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The intersection of a context-free language and a regular language is always context-free but context-free languages are not closed under set intersection. Could anyone explain why both theorems are true if all regular languages are context-free (the opposite is not always true)?

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1 Answer 1

up vote 6 down vote accepted

To prove that context-free languages are not closed under intersection, we provide a counterexample.

Consider L = {a^i b^j c^k | i = j} and R = {a^i b^j c^k | i = k}. The intersection of these two sets is S = {a^i b^j c^k | i = j = k}, i.e., strings of the form a^n b^n c^n. It can be shown using the pumping lemma for context free languages that this language is not context free. Context free grammars for the other two are easy:

  L is given by
  S := AC
  A := aAb | lambda
  C := cC | lambda

  R is given by
  S := aSc | bS | lambda

To address your question more specifically, the reason both theorems can be true is that the regular languages are a proper subset of the context free languages; for the context free languages to be closed under set intersection, the intersection of any arbitrary context free languages must also be context free (it's not; see above). However, it is at the same time true that it happens to be the case that the intersection of any regular language and any context free language is also context free (there's no reason the Cartesian product machine can't be made using a FA and a PDA; only one machine needs a stack, after all - not the case when trying the Cartesian product machine with two PDAs, since two stacks are needed in some cases, and two stack PDAs are equivalent to Turing machines).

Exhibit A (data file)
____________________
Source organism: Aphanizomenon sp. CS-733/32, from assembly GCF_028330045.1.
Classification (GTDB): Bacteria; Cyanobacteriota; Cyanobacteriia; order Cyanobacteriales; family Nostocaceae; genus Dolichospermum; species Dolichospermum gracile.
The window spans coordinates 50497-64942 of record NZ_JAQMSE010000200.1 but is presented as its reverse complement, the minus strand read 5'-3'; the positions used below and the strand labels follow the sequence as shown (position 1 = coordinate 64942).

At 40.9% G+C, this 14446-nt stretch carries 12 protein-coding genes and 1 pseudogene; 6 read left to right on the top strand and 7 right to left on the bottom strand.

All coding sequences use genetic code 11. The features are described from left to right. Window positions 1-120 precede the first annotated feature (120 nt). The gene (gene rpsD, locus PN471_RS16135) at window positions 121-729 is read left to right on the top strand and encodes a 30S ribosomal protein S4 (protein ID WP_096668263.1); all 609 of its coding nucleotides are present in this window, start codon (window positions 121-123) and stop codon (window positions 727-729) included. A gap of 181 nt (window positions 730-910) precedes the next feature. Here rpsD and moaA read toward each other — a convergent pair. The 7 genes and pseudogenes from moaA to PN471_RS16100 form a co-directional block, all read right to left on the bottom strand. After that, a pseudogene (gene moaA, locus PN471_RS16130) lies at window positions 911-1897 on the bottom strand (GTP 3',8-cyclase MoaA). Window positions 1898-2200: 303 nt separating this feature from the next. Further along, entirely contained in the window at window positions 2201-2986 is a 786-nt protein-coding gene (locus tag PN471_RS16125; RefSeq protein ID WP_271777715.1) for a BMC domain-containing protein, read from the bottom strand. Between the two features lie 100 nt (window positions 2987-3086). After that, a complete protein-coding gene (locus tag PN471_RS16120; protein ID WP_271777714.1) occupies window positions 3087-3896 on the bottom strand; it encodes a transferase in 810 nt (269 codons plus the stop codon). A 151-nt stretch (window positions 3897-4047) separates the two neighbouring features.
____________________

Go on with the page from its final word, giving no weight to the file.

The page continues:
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Thanks a lot for the response! I wasn't thinking in terms of proper subsets but it all makes sense now. – methane Aug 11 '11 at 20:08
It's a good question, and I'm glad you like my answer. That being said, if you think this is a good answer to your question, accepting it (click the check mark so it's green) makes it easier for others in the community to identify good answers. – Patrick87 Aug 11 '11 at 20:11
I believe there is a type in R's grammar since it also accepts "abacc". It should be S := aSc | B B := bB | lambda – João Rafael Mar 12 at 15:52

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